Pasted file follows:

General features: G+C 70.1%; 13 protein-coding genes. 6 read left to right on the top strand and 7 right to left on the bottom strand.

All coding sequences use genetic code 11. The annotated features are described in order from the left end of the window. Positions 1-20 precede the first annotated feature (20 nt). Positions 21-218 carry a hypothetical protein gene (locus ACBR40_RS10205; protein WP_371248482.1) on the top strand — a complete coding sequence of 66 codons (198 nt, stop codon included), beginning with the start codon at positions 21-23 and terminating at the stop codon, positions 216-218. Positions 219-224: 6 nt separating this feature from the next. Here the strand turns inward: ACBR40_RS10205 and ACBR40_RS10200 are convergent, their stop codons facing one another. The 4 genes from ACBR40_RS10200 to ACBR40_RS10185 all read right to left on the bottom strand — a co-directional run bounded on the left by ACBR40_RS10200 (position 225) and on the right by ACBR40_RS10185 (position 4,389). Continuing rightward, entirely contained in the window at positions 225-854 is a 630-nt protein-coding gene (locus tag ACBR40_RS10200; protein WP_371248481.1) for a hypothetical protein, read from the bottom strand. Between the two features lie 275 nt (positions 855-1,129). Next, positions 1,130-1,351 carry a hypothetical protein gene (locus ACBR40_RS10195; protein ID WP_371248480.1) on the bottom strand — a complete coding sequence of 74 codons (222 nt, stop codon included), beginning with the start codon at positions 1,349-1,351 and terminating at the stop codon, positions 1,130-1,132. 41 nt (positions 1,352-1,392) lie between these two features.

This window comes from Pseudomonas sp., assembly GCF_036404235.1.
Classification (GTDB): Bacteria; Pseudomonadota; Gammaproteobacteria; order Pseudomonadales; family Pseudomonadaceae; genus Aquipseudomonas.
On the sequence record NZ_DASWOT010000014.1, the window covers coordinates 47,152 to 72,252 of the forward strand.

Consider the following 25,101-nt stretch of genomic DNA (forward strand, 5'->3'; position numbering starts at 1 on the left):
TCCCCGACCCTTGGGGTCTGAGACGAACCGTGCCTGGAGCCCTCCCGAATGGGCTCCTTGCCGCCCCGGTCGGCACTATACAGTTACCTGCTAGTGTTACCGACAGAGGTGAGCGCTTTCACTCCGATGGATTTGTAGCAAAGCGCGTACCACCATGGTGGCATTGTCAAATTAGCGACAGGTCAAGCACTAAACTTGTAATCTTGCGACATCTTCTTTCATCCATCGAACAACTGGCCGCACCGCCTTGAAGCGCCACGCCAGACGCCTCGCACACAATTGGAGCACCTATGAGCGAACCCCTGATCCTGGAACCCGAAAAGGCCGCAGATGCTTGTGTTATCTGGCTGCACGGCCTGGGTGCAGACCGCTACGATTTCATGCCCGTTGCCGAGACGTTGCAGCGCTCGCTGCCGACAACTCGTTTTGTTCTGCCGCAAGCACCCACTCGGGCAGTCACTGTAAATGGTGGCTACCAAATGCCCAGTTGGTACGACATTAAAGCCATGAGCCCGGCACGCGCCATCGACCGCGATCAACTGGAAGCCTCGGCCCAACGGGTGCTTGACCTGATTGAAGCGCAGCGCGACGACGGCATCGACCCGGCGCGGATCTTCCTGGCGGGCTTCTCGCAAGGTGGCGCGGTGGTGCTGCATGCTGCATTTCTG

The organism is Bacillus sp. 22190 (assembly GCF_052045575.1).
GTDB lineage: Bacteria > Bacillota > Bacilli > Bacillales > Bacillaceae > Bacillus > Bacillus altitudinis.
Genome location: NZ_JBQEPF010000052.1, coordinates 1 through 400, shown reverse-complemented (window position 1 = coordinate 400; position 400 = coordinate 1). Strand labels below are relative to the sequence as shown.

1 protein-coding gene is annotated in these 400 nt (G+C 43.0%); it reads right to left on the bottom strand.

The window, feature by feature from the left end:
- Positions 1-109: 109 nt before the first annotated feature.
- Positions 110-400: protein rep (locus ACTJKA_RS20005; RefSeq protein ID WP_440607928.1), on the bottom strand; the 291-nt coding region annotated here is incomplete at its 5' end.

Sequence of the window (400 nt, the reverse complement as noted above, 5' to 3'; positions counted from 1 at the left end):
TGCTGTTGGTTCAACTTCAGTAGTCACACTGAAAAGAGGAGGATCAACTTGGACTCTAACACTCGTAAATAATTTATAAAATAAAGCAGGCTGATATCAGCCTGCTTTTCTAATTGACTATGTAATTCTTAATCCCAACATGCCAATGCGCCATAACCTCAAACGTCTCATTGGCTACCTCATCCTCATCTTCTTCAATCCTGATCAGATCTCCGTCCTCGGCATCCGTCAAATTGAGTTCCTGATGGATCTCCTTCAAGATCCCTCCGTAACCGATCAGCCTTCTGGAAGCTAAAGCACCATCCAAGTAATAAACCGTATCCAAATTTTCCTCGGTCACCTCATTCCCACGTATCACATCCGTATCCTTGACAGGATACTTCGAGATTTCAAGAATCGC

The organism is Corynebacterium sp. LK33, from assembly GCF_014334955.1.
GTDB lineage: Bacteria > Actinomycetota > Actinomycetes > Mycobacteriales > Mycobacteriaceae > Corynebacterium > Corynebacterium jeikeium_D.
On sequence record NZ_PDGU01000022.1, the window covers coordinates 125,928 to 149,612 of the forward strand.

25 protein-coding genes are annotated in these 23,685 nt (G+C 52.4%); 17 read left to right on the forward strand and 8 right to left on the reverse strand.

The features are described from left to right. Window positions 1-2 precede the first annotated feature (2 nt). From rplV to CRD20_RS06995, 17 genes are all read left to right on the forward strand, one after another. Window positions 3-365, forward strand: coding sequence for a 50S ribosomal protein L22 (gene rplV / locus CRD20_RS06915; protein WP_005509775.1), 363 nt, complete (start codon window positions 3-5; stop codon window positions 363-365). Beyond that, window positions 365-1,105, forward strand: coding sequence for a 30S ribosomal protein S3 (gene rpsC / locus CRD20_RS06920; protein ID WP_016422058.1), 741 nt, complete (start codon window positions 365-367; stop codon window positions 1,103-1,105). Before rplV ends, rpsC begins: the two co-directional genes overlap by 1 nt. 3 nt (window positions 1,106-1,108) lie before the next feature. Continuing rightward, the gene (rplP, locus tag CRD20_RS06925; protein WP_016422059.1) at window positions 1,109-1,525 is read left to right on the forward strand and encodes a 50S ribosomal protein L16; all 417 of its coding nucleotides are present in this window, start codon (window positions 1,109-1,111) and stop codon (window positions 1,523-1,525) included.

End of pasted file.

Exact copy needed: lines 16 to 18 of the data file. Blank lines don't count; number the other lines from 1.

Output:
TGCTGTTGGTTCAACTTCAGTAGTCACACTGAAAAGAGGAGGATCAACTTGGACTCTAACACTCGTAAATAATTTATAAAATAAAGCAGGCTGATATCAGCCTGCTTTTCTAATTGACTATGTAATTCTTAATCCCAACATGCCAATGCGCCATAACCTCAAACGTCTCATTGGCTACCTCATCCTCATCTTCTTCAATCCTGATCAGATCTCCGTCCTCGGCATCCGTCAAATTGAGTTCCTGATGGATCTCCTTCAAGATCCCTCCGTAACCGATCAGCCTTCTGGAAGCTAAAGCACCATCCAAGTAATAAACCGTATCCAAATTTTCCTCGGTCACCTCATTCCCACGTATCACATCCGTATCCTTGACAGGATACTTCGAGATTTCAAGAATCGC

The organism is Corynebacterium sp. LK33, from assembly GCF_014334955.1.
GTDB lineage: Bacteria > Actinomycetota > Actinomycetes > Mycobacteriales > Mycobacteriaceae > Corynebacterium > Corynebacterium jeikeium_D.